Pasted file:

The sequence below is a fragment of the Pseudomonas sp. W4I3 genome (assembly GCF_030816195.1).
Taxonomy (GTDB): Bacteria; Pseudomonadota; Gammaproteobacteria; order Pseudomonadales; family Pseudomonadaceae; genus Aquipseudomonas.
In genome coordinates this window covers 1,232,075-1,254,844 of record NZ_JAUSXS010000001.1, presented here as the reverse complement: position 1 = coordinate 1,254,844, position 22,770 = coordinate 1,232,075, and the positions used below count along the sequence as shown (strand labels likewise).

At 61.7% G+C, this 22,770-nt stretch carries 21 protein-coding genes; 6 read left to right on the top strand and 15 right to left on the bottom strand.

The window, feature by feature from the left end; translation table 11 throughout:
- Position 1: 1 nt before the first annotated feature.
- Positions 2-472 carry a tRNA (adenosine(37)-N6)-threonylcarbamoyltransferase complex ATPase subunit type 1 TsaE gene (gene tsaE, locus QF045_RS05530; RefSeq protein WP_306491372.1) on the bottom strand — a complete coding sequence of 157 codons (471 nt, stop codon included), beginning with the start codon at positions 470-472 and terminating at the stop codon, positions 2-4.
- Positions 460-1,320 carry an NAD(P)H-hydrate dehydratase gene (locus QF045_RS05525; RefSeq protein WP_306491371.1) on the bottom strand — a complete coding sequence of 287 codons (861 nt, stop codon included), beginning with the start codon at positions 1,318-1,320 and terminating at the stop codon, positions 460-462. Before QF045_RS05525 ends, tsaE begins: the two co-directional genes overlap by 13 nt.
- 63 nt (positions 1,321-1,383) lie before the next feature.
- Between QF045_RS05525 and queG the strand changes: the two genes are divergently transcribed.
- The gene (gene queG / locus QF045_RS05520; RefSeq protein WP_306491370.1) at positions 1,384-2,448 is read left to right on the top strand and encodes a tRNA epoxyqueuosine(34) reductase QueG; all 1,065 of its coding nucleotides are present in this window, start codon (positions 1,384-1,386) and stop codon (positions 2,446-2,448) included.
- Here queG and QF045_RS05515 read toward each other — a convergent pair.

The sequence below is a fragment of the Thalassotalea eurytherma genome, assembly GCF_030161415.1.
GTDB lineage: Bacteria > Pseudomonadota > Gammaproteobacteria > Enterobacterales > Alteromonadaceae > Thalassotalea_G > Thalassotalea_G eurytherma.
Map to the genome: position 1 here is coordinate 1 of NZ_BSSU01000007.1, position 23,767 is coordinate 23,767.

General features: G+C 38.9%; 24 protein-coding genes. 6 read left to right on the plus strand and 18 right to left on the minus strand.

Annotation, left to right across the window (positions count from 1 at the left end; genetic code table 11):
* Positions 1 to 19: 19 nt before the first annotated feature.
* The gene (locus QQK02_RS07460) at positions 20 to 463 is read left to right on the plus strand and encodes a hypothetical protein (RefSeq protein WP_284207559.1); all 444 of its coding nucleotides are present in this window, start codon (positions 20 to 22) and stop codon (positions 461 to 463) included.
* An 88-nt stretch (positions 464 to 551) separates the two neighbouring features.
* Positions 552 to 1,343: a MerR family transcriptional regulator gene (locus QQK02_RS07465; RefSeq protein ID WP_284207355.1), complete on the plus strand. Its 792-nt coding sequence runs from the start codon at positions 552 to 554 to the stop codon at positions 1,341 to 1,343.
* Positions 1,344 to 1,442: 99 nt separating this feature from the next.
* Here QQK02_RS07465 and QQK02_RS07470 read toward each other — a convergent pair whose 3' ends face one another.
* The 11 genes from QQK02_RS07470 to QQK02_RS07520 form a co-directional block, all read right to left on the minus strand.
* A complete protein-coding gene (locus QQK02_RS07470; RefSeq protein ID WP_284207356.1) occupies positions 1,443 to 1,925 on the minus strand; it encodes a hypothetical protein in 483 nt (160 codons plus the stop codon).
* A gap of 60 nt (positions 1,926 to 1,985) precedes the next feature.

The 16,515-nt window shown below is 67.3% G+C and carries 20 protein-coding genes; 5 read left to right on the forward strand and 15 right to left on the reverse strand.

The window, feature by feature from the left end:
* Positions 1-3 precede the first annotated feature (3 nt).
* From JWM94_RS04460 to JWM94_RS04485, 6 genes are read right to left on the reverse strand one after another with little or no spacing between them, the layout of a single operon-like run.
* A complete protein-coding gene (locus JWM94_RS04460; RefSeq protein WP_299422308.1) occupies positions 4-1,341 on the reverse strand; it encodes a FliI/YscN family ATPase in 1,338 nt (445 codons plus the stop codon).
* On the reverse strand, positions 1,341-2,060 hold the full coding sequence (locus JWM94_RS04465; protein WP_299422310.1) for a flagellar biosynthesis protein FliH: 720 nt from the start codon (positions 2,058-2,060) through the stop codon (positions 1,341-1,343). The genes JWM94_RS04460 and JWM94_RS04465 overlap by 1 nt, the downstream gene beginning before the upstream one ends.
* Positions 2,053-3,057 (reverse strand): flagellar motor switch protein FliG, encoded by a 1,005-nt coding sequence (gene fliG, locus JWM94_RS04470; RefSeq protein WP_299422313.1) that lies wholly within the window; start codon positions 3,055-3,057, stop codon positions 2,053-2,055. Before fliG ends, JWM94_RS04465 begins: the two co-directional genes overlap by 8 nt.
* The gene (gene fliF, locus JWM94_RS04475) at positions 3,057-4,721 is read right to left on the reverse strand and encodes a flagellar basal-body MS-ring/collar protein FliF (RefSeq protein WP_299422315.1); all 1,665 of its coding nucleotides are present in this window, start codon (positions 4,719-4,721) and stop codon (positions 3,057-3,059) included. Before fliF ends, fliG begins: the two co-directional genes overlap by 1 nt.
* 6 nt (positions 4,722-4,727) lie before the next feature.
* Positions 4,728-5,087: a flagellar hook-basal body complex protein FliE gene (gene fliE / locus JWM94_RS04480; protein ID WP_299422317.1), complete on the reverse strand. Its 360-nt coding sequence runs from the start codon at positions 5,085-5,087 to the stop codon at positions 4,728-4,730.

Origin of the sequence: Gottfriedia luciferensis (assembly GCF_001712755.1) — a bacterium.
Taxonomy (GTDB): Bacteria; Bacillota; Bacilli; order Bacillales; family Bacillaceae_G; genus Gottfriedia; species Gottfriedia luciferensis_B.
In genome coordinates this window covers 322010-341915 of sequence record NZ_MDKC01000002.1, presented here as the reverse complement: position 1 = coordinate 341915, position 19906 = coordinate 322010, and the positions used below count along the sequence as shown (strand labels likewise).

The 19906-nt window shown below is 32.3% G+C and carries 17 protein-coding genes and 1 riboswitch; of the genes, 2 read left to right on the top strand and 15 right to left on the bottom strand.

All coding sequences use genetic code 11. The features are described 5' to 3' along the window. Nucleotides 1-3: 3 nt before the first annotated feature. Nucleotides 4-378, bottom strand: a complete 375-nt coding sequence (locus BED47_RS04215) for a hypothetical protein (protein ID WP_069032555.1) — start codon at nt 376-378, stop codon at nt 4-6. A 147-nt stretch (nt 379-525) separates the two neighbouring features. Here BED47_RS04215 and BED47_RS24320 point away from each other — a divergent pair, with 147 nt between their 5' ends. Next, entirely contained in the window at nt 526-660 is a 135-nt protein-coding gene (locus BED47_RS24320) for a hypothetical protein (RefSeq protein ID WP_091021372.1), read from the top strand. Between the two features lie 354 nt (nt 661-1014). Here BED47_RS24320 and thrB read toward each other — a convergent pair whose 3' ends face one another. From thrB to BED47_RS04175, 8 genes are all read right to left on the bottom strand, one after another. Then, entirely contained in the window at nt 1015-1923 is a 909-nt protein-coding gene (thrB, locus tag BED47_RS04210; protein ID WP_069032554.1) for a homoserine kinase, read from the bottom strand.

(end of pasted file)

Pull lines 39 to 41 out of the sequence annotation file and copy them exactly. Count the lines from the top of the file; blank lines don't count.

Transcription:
In genome coordinates this window covers 322010-341915 of sequence record NZ_MDKC01000002.1, presented here as the reverse complement: position 1 = coordinate 341915, position 19906 = coordinate 322010, and the positions used below count along the sequence as shown (strand labels likewise).

The 19906-nt window shown below is 32.3% G+C and carries 17 protein-coding genes and 1 riboswitch; of the genes, 2 read left to right on the top strand and 15 right to left on the bottom strand.

All coding sequences use genetic code 11. The features are described 5' to 3' along the window. Nucleotides 1-3: 3 nt before the first annotated feature. Nucleotides 4-378, bottom strand: a complete 375-nt coding sequence (locus BED47_RS04215) for a hypothetical protein (protein ID WP_069032555.1) — start codon at nt 376-378, stop codon at nt 4-6. A 147-nt stretch (nt 379-525) separates the two neighbouring features. Here BED47_RS04215 and BED47_RS24320 point away from each other — a divergent pair, with 147 nt between their 5' ends. Next, entirely contained in the window at nt 526-660 is a 135-nt protein-coding gene (locus BED47_RS24320) for a hypothetical protein (RefSeq protein ID WP_091021372.1), read from the top strand. Between the two features lie 354 nt (nt 661-1014). Here BED47_RS24320 and thrB read toward each other — a convergent pair whose 3' ends face one another. From thrB to BED47_RS04175, 8 genes are all read right to left on the bottom strand, one after another. Then, entirely contained in the window at nt 1015-1923 is a 909-nt protein-coding gene (thrB, locus tag BED47_RS04210; protein ID WP_069032554.1) for a homoserine kinase, read from the bottom strand.